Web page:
Hinduism is the third largest religion in the world today with about 800 million adherents. The only two larger religions are Christianity (2 billion adherents) and Islam (1.3 billion adherents). Hinduism is predominant in India with 82% of the population being Hindu. There are also large numbers of Hindus in various other countries with the following percentages: Bangladesh (11%), Bhutan (25%), Fiji (41%), Mauritius (50%), Nepal (89%), Sri Lanka (15%), Surinam (27%), and Trinidad (25%).1 Hinduism's influence exceeds well beyond 13% of the world's population due to its influence on various other religions such as Buddhism, Jainism, Sikhism, the New Age movement, and various other religious influences in the West. Interestingly, there are over one million Hindus in North America.
The Origins of Hinduism
Hinduism does not have an individual founder. Its origins can be traced to around 1500 B.C. in what is now known as India. It originally was a polytheistic and ritualistic religion with various rituals performed by the head of particular families or tribes. As time passed, the rituals became increasingly more complex and there became the need for a priestly class to perform these rituals. During this time, the Vedas were written to instruct priests how to perform these rituals.
As a result of this ritualistic emphasis, the priests became the means by which the Hindus could appease the gods. Therefore, the priests became extremely powerful. Around 600 B.C., the people revolted from the control of the priests. The form of Hinduism that emerged focused on internal meditation as opposed to external rituals.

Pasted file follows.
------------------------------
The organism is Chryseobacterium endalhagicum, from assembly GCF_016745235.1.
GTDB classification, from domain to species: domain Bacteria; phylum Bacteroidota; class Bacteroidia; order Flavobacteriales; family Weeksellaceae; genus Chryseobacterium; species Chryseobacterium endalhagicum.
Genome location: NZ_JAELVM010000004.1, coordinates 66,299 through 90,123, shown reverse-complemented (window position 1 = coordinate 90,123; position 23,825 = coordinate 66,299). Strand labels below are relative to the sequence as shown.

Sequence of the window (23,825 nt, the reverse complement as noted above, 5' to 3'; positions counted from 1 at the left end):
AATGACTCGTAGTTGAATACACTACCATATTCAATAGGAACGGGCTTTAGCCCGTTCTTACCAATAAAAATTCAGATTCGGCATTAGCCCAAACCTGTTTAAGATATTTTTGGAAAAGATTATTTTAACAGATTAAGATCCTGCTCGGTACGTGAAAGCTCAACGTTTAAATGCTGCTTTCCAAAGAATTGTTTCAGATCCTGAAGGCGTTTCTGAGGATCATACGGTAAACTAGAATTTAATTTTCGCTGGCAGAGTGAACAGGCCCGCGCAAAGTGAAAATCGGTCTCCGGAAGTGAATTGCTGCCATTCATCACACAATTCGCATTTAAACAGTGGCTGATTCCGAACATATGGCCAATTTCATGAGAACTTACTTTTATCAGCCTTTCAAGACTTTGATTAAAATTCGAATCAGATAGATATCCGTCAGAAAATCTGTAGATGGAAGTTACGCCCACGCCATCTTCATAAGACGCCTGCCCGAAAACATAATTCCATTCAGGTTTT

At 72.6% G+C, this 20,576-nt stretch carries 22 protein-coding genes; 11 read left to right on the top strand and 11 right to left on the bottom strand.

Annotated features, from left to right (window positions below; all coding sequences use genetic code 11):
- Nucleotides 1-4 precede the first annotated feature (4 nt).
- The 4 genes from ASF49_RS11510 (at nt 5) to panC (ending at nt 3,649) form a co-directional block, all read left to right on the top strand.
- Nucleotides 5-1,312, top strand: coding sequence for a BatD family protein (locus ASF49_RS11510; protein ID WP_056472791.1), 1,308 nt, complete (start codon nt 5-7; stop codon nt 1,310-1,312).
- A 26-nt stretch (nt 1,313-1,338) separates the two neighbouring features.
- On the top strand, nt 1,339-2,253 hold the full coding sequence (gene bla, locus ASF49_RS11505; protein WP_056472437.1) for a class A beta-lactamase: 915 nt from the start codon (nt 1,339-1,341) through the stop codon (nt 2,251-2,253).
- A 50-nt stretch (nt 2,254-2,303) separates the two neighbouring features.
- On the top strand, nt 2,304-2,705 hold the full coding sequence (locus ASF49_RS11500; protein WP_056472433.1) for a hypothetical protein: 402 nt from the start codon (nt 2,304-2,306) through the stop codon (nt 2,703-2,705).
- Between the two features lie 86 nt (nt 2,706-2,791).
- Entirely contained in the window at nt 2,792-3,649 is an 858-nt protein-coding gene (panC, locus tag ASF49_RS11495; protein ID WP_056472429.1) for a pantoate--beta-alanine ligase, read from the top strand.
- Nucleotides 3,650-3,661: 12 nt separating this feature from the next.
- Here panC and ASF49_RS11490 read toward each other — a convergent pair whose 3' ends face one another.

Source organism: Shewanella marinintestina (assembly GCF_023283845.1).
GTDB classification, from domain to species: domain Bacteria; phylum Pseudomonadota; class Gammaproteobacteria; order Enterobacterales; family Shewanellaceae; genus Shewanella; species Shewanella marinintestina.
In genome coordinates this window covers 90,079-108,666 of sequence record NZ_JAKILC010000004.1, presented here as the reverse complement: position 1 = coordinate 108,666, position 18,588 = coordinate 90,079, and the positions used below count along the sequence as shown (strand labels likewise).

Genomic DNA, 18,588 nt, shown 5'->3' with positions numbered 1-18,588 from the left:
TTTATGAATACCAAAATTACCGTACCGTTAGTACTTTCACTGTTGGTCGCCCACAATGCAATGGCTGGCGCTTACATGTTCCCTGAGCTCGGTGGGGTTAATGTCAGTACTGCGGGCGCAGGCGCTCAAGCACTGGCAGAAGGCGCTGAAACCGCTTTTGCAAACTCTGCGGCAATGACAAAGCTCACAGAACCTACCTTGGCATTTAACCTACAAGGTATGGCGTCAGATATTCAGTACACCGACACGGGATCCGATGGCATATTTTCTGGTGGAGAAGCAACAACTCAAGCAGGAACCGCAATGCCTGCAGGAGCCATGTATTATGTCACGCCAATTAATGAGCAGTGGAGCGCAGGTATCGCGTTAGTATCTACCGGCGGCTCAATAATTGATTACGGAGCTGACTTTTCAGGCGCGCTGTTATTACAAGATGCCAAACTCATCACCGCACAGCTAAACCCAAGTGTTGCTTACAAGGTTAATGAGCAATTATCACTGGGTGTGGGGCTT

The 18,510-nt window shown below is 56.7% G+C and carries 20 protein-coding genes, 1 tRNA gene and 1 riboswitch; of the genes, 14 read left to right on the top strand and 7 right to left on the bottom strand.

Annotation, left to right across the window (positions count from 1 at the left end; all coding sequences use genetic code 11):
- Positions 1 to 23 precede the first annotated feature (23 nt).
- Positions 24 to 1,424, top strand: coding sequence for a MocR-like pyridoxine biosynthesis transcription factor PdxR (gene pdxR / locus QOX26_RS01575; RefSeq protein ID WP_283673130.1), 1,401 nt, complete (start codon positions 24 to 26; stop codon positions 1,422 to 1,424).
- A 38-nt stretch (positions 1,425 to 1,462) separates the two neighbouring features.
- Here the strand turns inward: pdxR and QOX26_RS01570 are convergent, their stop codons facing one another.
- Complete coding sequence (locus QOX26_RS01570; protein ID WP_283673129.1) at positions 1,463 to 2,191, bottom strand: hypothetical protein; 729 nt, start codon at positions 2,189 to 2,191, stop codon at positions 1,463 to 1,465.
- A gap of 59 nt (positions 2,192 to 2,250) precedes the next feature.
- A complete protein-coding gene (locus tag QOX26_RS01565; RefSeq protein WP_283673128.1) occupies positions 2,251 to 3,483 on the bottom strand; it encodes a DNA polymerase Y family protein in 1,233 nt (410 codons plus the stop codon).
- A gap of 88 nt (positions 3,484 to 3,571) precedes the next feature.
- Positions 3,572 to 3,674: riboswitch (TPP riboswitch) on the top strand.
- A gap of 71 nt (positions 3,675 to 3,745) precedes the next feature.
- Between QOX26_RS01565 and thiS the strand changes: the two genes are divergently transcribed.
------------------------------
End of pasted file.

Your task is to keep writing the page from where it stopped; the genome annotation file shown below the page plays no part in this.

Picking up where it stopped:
Around 800 to 300 B.C. the Upinashads were written. The Upanishads are basically the Hindu equivalent of the New Testament. The Upanishads expound on the idea that behind the many gods stands one reality known as Brahman. Brahman is an impersonal force that is the basis of all reality. The highest form of Brahman is nirguna which is “without attributes or qualities.”
After the Upanishads were written, the Hindu conception of God continued to develop in the form of God actually being personal. Nirguna Brahman essentially became saguna Brahman, or Brahman “with attributes.” This personified form of Brahman is also known as Ishvara.
Ishvara became known to humanity through the Trimurti (“three manifestations”) of Brahman known as Brahma (the Creator), Vishnu (the Creator), and Siva (the Destroyer). Each of these deities has at least one devi, or divine spouse.
Ishvara became personified through ten incarnations of Vishnu known as avatars. These avatars include forms of animals (fish, tortoise, and boar) or persons (i.e. Rama, Krishna, Buddha). Epics such as the Ramayana and the Mahabharata, which includes the Bhagavad-Gita, tell about the stories of these avatars. In addition to the Trimurti and ten main avatars of Vishnu, there are approximately 330 million other gods in Hinduism.
Hinduism can also be divided according to those who view the physical universe to be real or illusory. The nondualists (advaita) see Brahman alone as being real and the world is illusory. While the qualified nondualists (vishishtadvaita) affirm the reality of the universe and Brahman since the universe is an extension of the being of Brahman. However, the dualists (dvaita) see Brahman and the universe as being two distinct realities.